No events will be saved or sent to the server while opt out is enabled. The opt out
setting will persist across page loads. Calling


will re-enable logging.

Configuration Options

option description default
saveEvents If true, saves events to localStorage and removes them upon successful upload.
NOTE: Without saving events, events may be lost if the user navigates to another page before events are uploaded.
savedMaxCount Maximum number of events to save in localStorage. If more events are logged while offline, old events are removed. 1000
uploadBatchSize Maximum number of events to send to the server per request. 100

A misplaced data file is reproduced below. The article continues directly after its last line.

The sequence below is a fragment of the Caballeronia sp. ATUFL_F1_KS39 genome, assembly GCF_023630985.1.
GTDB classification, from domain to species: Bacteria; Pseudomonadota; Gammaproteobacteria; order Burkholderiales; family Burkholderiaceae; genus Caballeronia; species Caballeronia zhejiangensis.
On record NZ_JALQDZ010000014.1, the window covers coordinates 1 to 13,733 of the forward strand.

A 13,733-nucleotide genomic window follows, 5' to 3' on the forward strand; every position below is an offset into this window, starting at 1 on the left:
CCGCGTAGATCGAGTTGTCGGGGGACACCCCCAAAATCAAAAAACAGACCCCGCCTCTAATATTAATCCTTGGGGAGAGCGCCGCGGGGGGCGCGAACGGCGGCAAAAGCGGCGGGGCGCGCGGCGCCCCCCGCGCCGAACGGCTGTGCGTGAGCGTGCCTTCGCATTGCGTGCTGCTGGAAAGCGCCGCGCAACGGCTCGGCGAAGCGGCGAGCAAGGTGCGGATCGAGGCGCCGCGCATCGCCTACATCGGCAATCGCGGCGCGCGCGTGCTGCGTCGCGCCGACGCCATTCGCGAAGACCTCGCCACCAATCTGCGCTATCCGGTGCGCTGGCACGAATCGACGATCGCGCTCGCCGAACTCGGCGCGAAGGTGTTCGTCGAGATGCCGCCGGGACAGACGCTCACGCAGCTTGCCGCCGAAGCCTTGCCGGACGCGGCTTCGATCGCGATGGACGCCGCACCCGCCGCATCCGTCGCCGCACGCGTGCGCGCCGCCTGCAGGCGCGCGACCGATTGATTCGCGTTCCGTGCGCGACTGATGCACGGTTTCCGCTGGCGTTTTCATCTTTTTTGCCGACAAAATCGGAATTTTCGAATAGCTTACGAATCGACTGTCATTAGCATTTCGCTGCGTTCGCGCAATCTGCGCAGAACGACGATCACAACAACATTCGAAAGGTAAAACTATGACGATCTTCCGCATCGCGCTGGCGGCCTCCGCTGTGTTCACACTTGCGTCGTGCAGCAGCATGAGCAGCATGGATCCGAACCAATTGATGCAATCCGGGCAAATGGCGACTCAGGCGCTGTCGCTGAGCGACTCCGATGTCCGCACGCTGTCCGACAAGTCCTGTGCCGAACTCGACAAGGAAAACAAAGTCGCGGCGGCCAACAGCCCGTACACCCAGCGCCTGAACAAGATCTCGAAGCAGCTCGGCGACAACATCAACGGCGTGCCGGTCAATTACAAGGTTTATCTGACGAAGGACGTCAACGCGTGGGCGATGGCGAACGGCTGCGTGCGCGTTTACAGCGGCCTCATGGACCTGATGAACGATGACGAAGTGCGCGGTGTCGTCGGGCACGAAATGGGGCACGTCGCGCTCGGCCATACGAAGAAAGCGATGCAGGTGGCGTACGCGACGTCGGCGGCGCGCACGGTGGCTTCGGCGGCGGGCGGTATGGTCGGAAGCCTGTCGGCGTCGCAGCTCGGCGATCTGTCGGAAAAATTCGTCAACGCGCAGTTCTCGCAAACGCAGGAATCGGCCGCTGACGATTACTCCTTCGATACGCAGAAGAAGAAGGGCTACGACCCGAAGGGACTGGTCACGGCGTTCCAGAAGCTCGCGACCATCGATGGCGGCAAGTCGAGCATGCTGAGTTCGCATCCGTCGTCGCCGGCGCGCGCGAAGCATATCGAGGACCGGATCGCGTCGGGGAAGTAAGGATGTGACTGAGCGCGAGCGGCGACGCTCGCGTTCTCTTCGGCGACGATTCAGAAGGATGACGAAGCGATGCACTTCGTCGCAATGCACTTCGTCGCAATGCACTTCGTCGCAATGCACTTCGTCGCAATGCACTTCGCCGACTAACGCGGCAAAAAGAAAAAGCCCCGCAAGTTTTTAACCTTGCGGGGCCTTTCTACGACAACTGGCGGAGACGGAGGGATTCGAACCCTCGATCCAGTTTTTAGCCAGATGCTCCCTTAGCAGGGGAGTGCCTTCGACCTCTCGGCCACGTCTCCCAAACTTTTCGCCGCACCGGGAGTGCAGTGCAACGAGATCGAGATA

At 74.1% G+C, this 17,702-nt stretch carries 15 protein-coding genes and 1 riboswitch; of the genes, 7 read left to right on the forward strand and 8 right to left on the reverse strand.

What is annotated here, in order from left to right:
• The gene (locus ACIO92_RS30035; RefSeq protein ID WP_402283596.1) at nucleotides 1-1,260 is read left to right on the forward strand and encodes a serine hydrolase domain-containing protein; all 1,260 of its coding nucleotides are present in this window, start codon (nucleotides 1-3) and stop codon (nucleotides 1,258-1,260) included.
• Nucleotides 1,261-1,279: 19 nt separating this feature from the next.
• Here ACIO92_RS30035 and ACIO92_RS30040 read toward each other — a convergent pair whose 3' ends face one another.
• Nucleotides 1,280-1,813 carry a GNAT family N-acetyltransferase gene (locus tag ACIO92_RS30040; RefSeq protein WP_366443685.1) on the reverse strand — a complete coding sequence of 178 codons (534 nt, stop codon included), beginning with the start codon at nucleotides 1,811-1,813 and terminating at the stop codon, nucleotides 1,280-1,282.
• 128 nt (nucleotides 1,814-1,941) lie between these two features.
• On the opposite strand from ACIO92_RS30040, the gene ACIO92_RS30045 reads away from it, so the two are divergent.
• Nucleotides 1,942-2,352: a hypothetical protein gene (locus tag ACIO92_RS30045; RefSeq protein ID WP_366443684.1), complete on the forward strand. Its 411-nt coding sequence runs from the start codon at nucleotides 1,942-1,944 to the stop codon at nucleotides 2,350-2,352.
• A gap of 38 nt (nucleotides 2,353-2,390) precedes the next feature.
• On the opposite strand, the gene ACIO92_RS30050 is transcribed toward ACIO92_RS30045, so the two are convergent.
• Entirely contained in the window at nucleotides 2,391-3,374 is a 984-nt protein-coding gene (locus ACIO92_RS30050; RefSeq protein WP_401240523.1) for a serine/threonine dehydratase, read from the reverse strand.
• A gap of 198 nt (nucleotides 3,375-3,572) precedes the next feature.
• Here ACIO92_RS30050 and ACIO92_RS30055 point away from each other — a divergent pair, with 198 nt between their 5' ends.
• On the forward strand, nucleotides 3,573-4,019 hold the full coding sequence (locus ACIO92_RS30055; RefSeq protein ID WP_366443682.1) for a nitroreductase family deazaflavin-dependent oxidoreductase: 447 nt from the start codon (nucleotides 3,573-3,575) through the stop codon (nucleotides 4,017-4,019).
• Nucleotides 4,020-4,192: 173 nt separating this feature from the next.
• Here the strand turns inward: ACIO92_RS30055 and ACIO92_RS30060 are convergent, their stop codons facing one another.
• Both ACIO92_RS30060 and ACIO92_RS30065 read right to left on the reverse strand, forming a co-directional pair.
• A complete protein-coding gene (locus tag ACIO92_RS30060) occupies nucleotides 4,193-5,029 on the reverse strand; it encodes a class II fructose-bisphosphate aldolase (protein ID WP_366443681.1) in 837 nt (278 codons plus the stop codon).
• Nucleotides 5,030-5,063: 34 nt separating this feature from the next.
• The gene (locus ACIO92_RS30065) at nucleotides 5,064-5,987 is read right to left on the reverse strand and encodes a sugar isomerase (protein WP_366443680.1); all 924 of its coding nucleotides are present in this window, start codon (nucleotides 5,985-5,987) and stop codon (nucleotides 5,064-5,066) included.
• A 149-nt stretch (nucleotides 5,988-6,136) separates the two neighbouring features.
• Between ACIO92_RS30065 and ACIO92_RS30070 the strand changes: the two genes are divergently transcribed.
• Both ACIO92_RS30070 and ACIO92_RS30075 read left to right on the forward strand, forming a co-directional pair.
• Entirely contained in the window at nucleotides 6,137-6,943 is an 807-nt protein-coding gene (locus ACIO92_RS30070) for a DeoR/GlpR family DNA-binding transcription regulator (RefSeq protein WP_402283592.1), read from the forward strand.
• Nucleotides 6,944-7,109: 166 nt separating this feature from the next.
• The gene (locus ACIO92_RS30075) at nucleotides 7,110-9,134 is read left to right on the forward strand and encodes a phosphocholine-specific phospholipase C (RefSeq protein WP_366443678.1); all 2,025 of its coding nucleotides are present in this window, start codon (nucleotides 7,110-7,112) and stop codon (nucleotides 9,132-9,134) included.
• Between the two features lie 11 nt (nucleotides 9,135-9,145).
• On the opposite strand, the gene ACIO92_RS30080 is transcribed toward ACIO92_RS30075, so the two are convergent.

includeUtm If true, finds utm parameters in the query string or the __utmz cookie, parses, and includes them as user propeties on all events uploaded. false
includeReferrer If true, includes referrer and referring_domain as user propeties on all events uploaded. false
batchEvents If true, events are batched together and uploaded only when the number of unsent events is greater than or equal to eventUploadThreshold or after eventUploadPeriodMillis milliseconds have passed since the first unsent event was logged. false
eventUploadThreshold Minimum number of events to batch together per request if batchEvents is true. 30
eventUploadPeriodMillis Amount of time in milliseconds that the SDK waits before uploading events if batchEvents is true. 30*1000
deviceId Custom device ID to set Randomly generated UUID


This SDK automatically grabs useful data about the browser, including browser type and operating system version.

By default, no version name is set. You can specify a version name to distinguish between different versions of your site by calling setVersionName: